Russians remain committed to their plans for holidays in Turkey's resort cities despite the flight restrictions recently introduced by Moscow, according to the Russian Association of Tour Operators (ATOR) head.
Tourists from Russia will not be able to have their holidays in Turkey’s resort cities until June 1 after Russia last week announced it was temporarily suspending most charter and regular flights to and from the country as of April 15, citing rising coronavirus infections.
Even though their plans for April and May have been canceled, most of the tourists have not changed their destinations and are waiting for other dates to go to Turkey, ATOR Chairperson Maya Lomidze was cited by Anadolu Agency (AA) as saying Monday.
Quoting research by tour operators on whether tourists have changed to new destinations following the flight restriction, Lomidze said about 15% of Russians were rebooking to Russian resorts, while about 18%-20% were shifting to other destinations led by Cuba.
“The remaining 60% expect and hope to go to Turkey on other dates,” she stressed.
The association last week said around 530,000 Russians had booked tours to Turkey. It added that the tourism industry could take a hit of more than $422 million (around TL 3.42 billion).
The Russian Union of Travel Industry said Saturday that Russian companies stand to lose around 5 billion rubles ($65 million) due to the air traffic halt.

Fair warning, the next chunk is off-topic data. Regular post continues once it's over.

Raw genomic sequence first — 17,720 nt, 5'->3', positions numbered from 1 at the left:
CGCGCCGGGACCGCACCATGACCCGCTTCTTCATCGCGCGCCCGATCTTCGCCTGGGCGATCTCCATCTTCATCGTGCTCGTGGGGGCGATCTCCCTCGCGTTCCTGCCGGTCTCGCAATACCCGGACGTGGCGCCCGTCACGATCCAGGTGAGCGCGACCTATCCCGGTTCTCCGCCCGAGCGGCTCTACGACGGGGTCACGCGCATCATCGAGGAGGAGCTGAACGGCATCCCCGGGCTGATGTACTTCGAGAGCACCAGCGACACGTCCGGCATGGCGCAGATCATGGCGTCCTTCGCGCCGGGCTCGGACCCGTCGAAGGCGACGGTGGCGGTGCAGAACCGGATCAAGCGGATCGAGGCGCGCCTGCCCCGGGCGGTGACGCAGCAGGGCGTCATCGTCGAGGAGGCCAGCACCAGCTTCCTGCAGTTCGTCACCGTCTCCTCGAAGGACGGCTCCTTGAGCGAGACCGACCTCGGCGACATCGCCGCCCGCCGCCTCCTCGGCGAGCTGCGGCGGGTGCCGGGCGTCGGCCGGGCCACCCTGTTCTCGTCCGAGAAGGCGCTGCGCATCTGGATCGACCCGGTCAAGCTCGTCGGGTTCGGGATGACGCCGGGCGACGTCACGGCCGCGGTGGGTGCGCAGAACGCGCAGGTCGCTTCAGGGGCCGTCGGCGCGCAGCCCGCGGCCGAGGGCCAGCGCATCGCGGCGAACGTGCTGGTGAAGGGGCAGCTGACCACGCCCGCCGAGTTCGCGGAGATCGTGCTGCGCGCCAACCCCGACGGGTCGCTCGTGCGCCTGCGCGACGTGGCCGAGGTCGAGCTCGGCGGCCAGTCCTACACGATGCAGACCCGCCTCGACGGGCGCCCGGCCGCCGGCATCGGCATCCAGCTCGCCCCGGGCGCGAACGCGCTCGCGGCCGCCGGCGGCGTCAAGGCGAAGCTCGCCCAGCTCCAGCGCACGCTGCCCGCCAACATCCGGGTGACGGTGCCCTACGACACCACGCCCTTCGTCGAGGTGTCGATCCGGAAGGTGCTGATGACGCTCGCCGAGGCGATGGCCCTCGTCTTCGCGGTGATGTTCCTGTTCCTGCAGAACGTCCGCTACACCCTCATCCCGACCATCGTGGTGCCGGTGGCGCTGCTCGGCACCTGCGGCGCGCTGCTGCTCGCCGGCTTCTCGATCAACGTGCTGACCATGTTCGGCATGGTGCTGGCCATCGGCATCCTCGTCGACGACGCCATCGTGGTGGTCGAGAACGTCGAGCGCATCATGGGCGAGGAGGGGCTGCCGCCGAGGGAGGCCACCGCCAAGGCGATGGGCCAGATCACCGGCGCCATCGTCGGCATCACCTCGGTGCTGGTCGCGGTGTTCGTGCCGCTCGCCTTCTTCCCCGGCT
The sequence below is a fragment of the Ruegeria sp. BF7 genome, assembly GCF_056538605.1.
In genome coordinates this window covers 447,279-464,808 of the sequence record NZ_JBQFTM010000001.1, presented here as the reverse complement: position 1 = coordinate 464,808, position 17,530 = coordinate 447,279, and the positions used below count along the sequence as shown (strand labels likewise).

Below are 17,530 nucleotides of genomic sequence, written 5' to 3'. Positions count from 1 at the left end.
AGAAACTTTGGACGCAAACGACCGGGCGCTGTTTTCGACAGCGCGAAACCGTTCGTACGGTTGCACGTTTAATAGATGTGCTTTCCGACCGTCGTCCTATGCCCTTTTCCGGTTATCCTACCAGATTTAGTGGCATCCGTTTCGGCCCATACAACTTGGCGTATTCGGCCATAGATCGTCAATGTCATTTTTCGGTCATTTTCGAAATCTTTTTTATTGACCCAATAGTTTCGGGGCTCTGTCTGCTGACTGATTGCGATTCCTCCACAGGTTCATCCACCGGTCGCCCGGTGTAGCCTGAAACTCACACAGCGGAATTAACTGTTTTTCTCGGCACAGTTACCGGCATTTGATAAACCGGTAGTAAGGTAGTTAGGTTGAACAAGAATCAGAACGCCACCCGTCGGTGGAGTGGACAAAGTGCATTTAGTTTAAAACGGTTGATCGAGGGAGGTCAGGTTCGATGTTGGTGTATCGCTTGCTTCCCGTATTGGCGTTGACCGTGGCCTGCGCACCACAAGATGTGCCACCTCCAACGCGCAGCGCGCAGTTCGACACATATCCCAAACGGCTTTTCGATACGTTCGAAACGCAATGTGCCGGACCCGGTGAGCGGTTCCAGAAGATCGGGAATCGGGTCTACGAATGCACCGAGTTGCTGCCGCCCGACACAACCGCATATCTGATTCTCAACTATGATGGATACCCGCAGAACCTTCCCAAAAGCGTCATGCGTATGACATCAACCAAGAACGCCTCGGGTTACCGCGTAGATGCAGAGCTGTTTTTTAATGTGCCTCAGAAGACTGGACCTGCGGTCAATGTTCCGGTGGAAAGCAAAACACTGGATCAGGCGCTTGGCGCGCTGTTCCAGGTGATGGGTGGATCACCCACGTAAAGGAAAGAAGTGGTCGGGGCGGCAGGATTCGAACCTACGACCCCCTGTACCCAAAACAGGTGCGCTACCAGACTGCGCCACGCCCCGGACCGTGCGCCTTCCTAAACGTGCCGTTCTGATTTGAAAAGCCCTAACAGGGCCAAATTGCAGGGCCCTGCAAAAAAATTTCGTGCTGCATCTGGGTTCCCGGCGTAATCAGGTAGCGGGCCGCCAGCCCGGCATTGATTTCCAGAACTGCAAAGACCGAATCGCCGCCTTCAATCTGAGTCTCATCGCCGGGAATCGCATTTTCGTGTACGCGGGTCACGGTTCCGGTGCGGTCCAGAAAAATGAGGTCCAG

For its part, Turkey said the suspension could result in a drop of around 500,000 tourists, but stressed there were no issues with summer bookings.
It also said the date when the flight ban ends could be brought forward depending on a fall in COVID-19 case numbers.
Turkey’s coronavirus infections soared to above 60,000 recently, prompting fresh lockdown measures ahead of the start of the tourism season.
Russia is a key source of tourism for Turkey. Around 2.1 million Russians arrived in the country last year despite the pandemic.
The decision to drastically cut the number of flights to Turkey, which is heavily reliant on revenue from tourism, was announced amid growing concerns over a Russian military buildup along Ukraine’s border and came two days after Turkish President Recep Tayyip Erdoğan met his Ukrainian counterpart Volodymyr Zelenskiy in Istanbul.
Zelenskiy later called on his citizens to go on holiday to Turkey as a sign of support after Moscow's decision.
The Kremlin denied any link between the flight restrictions and Zelenskiy’s visit, saying the move is solely related to the coronavirus situation.
Ankara has also said it does not believe that there is any political motivation behind Russia’s decision.
Officials have said a Russian delegation would be arriving in Turkey to visit tourist destinations and examine the health and safety measures.
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